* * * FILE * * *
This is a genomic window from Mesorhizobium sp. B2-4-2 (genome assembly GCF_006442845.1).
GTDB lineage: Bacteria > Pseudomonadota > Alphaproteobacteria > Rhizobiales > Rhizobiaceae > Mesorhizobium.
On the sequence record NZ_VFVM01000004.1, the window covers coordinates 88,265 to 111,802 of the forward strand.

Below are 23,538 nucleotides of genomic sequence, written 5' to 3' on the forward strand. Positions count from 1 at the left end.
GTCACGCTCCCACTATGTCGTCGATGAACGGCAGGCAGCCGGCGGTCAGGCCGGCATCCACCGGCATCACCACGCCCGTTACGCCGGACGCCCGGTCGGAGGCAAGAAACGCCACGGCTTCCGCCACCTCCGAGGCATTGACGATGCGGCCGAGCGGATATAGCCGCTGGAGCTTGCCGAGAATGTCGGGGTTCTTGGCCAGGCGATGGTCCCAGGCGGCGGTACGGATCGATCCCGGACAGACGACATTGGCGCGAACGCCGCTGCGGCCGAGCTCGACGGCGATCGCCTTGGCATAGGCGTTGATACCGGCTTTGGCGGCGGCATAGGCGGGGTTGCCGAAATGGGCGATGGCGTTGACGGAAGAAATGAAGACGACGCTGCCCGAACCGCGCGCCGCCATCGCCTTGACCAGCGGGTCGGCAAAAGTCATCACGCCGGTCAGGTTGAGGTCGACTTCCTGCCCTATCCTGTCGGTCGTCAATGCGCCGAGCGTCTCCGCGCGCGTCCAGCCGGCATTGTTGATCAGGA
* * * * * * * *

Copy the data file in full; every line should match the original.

This is a genomic window from Mesorhizobium sp. B2-4-2 (genome assembly GCF_006442845.1).
GTDB lineage: Bacteria > Pseudomonadota > Alphaproteobacteria > Rhizobiales > Rhizobiaceae > Mesorhizobium.
On the sequence record NZ_VFVM01000004.1, the window covers coordinates 88,265 to 111,802 of the forward strand.

Below are 23,538 nucleotides of genomic sequence, written 5' to 3' on the forward strand. Positions count from 1 at the left end.
GTCACGCTCCCACTATGTCGTCGATGAACGGCAGGCAGCCGGCGGTCAGGCCGGCATCCACCGGCATCACCACGCCCGTTACGCCGGACGCCCGGTCGGAGGCAAGAAACGCCACGGCTTCCGCCACCTCCGAGGCATTGACGATGCGGCCGAGCGGATATAGCCGCTGGAGCTTGCCGAGAATGTCGGGGTTCTTGGCCAGGCGATGGTCCCAGGCGGCGGTACGGATCGATCCCGGACAGACGACATTGGCGCGAACGCCGCTGCGGCCGAGCTCGACGGCGATCGCCTTGGCATAGGCGTTGATACCGGCTTTGGCGGCGGCATAGGCGGGGTTGCCGAAATGGGCGATGGCGTTGACGGAAGAAATGAAGACGACGCTGCCCGAACCGCGCGCCGCCATCGCCTTGACCAGCGGGTCGGCAAAAGTCATCACGCCGGTCAGGTTGAGGTCGACTTCCTGCCCTATCCTGTCGGTCGTCAATGCGCCGAGCGTCTCCGCGCGCGTCCAGCCGGCATTGTTGATCAGGA